National Institute on Drug Abuse
Director's Report to the National Advisory Council on Drug
NIDA Director, Dr. Alan I. Leshner traveled to Hong Kong in late January
1997 to deliver the keynote speech at the 2nd International Conference on
Drug Abuse: Biopsychosocial Perspectives hosted by the Chinese University
of Hong Kong. The topic of his presentation was "Drug Abuse Research:
Building International Partnerships".
Dr. Jean-Lud Cadet, IRP, presented Induction of Bclxs and Bclxl by METH
in Immortalized Neural Cells and Dr. Tsung-Ping Su, also of IRP, presented
Novel Actions of Delta Opioid Peptide DADLE at the 2nd International Conference
on Drug Abuse in Shatin Town Hall, Shatin, N.T. Hong Kong, January 26-30,
On February 5, 1997 NIDA Deputy Director Richard A. Millstein presented
a report on recent NIDA collaborative activities in the area of drug abuse
prevention since June 1996 with Russia at the 5th Gore-Chernomyrdin Health
Committee Meeting held at NIH. Because of rapidly emerging problems with
drug use and health consequences such as HIV, tuberculosis and hepatitis,
Russia requested the addition of drug abuse research as an area of bilateral
cooperation under the health agreement. Mr. Millstein reported on activities
such as the exchange of letters between NIDA and the Pavlov State Medical
University for scientific collaboration and exchange in the fields of biomedical
and behavioral research; exchange visits to NIDA grantees for proposal preparation;
and participation in international meetings.
Dr. Rachel Bar-Hamburger, Director of Research for the Israel Anti-Drug
Authority, made a study visit to NIDA from February 21 through March 4,
1997. During her stay, Dr. Bar-Hamburger visited with the NIDA director,
division directors, the Intramural Research Program and many staff to gain
a broad understanding of the Institute's organization, functions, mission
and research priorities.
On March 7, 1997 the review committee for the NIDA Hubert H. Humphrey
Drug Abuse Research Fellowship met to select Fellows for the 1997-98 academic
year. Four prospective Fellows -from Hungary, India, Nigeria, and Ukraine
-were selected to participate in the program at Johns Hopkins University.
This NIDA-supported portion of the Humphrey Program includes a six-week
or longer professional affiliation with a NIDA grantee to design a research
proposal for implementation in the Fellow's home country.
Dr. Jörn Sonnenburg of the German Federal Ministry for Education,
Science, Research and Technology (BMBF) visited Dr. M. Patricia Needle,
Acting Director, International Program, on March 25, 1997 to discuss follow
up to the November 1966 seminar, a progress review of projects funded by
BMBF to initiate addiction research as a new area of study in Germany. The
BMBF Advisory Board will meet in April to review guidelines and further
During April 1997 Dr. M. Patricia Needle attended the conference of the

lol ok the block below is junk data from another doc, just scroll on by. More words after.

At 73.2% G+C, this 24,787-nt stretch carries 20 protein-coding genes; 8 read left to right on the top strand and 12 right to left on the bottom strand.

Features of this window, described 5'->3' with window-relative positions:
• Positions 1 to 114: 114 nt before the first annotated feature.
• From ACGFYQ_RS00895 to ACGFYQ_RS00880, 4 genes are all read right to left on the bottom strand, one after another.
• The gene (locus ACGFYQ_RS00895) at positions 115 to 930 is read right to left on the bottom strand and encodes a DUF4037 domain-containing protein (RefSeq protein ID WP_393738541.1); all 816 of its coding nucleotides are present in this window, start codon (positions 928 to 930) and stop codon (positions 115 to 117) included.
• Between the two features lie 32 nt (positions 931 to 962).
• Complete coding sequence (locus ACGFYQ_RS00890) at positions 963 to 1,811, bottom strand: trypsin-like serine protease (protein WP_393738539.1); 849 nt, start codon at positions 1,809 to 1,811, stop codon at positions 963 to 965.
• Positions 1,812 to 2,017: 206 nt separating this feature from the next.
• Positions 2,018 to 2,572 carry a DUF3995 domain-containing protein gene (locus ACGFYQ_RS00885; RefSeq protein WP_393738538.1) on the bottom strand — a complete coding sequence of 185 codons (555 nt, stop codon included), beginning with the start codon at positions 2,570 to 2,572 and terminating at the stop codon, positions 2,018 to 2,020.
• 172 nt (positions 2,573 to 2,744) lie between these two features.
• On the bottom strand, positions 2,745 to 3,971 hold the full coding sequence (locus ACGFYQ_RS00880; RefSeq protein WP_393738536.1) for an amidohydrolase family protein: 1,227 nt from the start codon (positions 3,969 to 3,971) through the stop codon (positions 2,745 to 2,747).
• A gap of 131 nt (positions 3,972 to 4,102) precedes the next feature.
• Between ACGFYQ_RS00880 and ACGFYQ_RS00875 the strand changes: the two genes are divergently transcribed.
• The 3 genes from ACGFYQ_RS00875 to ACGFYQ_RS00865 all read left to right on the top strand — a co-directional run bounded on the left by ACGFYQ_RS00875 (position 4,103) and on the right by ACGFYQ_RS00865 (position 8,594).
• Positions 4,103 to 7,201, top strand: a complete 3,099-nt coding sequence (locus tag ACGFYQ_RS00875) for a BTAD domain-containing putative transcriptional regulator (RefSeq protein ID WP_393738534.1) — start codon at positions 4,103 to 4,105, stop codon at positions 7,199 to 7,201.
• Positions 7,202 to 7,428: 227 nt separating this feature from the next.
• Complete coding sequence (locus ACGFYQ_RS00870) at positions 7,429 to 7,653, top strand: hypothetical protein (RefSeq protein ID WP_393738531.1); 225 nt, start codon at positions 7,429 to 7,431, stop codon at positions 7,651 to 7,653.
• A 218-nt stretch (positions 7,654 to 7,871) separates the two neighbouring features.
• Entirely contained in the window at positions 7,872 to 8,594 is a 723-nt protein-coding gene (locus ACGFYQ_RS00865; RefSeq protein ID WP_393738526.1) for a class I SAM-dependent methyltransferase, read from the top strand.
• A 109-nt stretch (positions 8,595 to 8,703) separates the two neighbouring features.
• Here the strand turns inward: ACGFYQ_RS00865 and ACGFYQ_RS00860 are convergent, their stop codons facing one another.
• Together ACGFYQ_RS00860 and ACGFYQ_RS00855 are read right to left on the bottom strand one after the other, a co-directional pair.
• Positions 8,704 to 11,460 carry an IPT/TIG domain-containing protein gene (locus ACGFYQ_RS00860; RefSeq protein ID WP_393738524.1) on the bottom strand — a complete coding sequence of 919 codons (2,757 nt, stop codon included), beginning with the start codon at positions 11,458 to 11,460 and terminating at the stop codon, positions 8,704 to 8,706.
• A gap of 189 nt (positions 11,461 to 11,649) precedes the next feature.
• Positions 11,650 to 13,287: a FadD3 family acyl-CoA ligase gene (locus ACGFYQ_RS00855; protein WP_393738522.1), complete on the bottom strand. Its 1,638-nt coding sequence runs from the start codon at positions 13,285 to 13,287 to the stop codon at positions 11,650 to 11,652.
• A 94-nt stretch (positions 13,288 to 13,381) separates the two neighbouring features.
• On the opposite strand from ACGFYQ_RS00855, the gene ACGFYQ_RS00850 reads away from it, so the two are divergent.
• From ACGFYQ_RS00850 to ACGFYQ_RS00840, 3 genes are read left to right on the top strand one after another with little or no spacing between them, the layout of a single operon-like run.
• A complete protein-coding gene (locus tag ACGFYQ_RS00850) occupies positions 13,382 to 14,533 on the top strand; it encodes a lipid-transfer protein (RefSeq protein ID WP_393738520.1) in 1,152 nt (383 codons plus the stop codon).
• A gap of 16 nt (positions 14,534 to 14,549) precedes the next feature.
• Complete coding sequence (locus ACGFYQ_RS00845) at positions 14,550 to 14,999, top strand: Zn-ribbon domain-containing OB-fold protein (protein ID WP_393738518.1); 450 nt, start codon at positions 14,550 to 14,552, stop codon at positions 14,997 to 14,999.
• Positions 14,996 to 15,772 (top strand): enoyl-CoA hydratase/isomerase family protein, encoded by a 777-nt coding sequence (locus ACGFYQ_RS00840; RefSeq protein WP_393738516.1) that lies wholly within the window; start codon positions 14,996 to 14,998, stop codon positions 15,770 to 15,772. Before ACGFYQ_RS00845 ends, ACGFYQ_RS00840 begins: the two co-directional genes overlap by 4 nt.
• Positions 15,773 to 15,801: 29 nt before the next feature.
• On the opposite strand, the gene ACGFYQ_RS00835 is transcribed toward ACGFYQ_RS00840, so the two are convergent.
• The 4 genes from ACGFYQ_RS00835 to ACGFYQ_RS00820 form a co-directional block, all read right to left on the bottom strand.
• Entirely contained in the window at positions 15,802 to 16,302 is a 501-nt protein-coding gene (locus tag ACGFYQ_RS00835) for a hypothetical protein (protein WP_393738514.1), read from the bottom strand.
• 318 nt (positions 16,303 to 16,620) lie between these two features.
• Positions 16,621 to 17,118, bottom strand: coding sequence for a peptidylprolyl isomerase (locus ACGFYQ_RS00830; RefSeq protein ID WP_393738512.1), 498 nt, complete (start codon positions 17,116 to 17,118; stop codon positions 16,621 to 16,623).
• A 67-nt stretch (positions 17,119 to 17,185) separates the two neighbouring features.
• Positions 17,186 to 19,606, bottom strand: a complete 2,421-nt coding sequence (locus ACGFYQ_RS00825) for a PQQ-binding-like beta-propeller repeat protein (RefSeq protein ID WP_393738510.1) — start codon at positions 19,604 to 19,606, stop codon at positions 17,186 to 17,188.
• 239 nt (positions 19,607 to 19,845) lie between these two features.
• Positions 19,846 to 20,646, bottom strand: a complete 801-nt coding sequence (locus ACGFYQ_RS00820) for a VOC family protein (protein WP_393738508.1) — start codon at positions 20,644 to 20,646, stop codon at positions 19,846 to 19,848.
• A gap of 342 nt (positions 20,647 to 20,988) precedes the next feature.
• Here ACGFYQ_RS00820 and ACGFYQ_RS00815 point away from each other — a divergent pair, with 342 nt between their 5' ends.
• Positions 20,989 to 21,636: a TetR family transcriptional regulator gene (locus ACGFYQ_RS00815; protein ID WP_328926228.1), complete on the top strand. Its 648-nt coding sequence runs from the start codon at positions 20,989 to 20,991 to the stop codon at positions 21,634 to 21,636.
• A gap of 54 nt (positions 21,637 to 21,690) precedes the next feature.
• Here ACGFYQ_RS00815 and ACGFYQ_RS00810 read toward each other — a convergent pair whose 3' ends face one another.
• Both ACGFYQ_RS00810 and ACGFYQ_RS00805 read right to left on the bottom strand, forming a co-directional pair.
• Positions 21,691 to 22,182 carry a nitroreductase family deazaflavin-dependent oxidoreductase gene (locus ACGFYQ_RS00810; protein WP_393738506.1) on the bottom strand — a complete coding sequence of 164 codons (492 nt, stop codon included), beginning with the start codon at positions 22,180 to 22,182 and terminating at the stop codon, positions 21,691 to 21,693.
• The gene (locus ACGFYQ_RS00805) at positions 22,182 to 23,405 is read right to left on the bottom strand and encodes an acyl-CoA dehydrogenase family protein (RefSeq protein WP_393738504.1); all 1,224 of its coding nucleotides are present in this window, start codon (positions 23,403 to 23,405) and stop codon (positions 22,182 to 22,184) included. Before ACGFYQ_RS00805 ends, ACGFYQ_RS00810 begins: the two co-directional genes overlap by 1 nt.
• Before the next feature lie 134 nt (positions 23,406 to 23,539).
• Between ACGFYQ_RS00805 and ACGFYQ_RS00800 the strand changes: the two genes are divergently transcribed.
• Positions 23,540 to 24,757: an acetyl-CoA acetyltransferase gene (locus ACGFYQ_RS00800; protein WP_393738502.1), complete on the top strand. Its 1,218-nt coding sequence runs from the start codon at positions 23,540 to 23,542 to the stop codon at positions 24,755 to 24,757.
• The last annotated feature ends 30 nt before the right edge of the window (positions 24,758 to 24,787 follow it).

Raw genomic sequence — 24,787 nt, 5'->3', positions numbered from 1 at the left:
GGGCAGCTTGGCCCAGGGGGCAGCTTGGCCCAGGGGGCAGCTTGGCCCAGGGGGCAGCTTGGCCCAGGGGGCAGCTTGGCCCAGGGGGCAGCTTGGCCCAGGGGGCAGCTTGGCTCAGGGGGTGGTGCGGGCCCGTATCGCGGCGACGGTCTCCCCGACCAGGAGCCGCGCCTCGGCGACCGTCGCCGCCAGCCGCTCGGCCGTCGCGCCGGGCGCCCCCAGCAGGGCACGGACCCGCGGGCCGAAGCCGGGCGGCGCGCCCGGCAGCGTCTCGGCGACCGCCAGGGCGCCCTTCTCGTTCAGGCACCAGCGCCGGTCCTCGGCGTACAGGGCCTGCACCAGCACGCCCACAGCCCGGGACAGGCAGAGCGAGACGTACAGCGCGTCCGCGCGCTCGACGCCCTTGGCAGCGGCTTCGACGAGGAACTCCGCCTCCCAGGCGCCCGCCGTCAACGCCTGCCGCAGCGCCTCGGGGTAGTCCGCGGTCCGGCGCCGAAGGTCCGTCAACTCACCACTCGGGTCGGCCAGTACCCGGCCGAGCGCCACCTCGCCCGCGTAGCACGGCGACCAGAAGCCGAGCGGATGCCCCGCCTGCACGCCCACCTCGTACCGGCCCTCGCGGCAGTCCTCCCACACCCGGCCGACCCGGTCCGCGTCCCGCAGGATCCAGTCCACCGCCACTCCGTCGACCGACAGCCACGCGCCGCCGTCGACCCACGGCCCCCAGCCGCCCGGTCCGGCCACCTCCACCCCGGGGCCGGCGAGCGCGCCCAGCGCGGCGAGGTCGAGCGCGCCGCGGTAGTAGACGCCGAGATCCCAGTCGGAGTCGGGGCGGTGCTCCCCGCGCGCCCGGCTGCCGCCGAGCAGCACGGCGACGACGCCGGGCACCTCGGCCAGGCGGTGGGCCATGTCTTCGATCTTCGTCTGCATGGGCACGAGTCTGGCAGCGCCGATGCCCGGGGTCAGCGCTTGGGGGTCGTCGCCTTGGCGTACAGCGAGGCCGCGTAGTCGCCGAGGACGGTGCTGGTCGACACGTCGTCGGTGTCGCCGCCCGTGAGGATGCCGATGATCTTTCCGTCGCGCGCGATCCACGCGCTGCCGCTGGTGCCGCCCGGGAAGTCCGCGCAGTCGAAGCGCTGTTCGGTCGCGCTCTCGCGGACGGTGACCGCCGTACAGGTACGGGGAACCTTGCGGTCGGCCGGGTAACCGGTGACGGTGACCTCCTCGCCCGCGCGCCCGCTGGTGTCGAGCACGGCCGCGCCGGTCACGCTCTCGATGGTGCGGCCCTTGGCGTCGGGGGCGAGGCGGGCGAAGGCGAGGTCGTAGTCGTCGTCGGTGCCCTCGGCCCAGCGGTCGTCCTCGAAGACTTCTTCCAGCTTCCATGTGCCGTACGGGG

American Methadone Treatment Association in Chicago to chair a session with
international methadone researchers.
Dr. Needle also participated in the Latin American regional conference
of the World Federation of Therapeutic Communities to plan with the Scientific
Committee for a NIDA workshop at the forthcoming World Congress in 1998.
NIDA's International Program has recently arranged presentations by Institute
staff for eight groups of international visitors. These include 5 groups
representing 15 countries sponsored by the United States Information Agency,
and 3 private groups from Japan and Israel.
Dr. Barry Hoffer, Scientific Director, traveled to Sweden and Taiwan
during 1996 for continued collaboration with colleagues at the Karolinska
Institute in Stockholm and the National Defense Medical Center in Taipei.
The cooperation with Sweden involves studies on spinal cord regeneration
and Parkinson's Disease. In Taiwan, Dr. Hoffer is collaborating on research
related to cerebral ischemia and stroke.
NIDA researchers have submitted a total of 12 grant applications, 10
extramural and 2 intramural, to the U.S. Civilian Research and Development
Foundation (CRDF) for support for collaborative research with Russia. The
First U.S.-Russian Conference on Emerging and Reemerging Infectious Diseases
(EREIDs) was held in December 1996 in St. Petersburg with support from the
CRDF. Dr. Peter Hartsock, Community Research Branch, DEPR, collaborated
with colleagues at NIAID, the NIH Office of AIDS Research, the Fogarty International
Center, and the Russian Ministries of Science and Health in organizing the
conference. The meeting received recognition by the PHS Office of International
Health as part of the Gore-Chernomyrdin initiatives for U.S Russian health
cooperation, and as part of the June 1996 Presidential Decision Directive
Dr. Peter Hartsock also participated in the World Health Day activities
on April 7, 1997. Sponsored by the World Health Organization, its focus
this year is "Emerging Infectious Diseases: Reduce the Risk."